May 12, 2014 (KHARTOUM) – The main contender in Egypt’s upcoming presidential race has asserted his country sovereignty over the border triangle region of Halayeb, which Sudan also claims.
- Egypt’s Army Chief General Abdel Fattah al-Sisi attends a meeting with Egypt’s interim President Adly Mansour, Russia’s Defence Minister Sergei Shoigu and Foreign Minister Sergei Lavrov (not pictured) at El-Thadiya presidential palace in Cairo, November 14, 2013 (REUTERS/Amr Abdallah Dalsh)
In an interview with Sky News Arabia broadcasted today, the former army chief Abdel Fattah al-Sisi underscored that Sudan as well as Libya are the "strategic depth" of Egypt when asked about the issue of Halayeb.
"There is no difference that has no solution as Libya and Sudan are strategic depth to Egypt and we are keen on relations with them’," said the candidate who is widely expected to win the elections later this month.
"There is no reason why we cannot reach an understanding with them as dialogue and communication forms the climate and platform for understanding and positive work," El-Sissi said.
He also issued a veiled warning to Sudan over the issue of Halayeb.
"Halayeb is Egyptian and there is no problem at all, unless there is someone who wants to create a problem. We do not incite problems with anybody and I wish no one seeks to create problems with us’’ said al-Sisi who deposed the Muslim Brotherhood’s Mohamed Morsi from Egypt’s presidency almost a year ago after massive anti-government demonstrations.
Morsi’s ouster privately angered the Islamist government in Khartoum but it nonetheless refrained from making its views on the matter public and insisted that it is an internal matter.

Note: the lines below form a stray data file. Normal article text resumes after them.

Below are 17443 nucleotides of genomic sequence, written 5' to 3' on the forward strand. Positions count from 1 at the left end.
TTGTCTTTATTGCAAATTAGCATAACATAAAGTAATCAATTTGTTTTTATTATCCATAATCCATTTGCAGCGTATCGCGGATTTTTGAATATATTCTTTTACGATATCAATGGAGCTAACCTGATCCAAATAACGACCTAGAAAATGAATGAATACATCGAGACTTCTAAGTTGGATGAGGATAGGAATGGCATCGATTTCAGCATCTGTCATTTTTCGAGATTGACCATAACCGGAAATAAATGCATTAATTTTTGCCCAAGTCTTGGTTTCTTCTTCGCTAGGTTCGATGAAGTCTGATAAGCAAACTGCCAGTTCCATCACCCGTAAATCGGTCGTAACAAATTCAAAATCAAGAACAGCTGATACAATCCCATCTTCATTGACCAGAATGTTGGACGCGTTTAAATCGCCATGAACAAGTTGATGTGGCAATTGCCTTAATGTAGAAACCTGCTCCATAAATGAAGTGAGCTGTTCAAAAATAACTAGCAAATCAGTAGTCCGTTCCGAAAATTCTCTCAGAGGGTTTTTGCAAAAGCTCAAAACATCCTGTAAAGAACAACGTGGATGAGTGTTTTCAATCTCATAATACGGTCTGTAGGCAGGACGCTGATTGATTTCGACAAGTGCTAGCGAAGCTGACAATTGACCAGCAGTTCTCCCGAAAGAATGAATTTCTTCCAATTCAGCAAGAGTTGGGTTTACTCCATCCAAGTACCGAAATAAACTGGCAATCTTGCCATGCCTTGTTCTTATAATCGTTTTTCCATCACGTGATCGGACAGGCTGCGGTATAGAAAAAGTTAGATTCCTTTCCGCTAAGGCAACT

Relations between Cairo and Khartoum have taken a downward spiral, particularly after Sudan announced its strong support of the Ethiopian Renaissance Dam.
Egypt fears that the $4.6 billion hydropower plant will diminish its share of the river’s water flows, arguing its historic water rights must be maintained in line with the 1929 and 1959 colonial agreements.
Sudanese officials accuse Egyptian media of seeking to provoke their government against Khartoum in light of this position.
Many Egyptian politicians and observers and have expressed fury over Sudan’s stance with some going as far as calling Khartoum an "ingrate" and "treacherous".
The media in Egypt have suggested that Khartoum is providing refuge and support to fugitive Egyptian Muslim Brotherhood figures.
Some commentators have speculated that Khartoum wants to use the dam issue as a bargaining chip to claim back Halayeb which has been under Egyptian control since the 1990s.
The genesis of the disputes over Halayeb dates back to as early as 1958 after Sudan gained independence from being ruled jointly by Britain and Egypt. The wrangle is a result of a discrepancy in the demarcation of political boundaries set by the Anglo-Egyptian Condominium and the ones set earlier by the British in 1902.
Egypt brushed aside Sudan’s repeated calls for referring the dispute to international arbitration.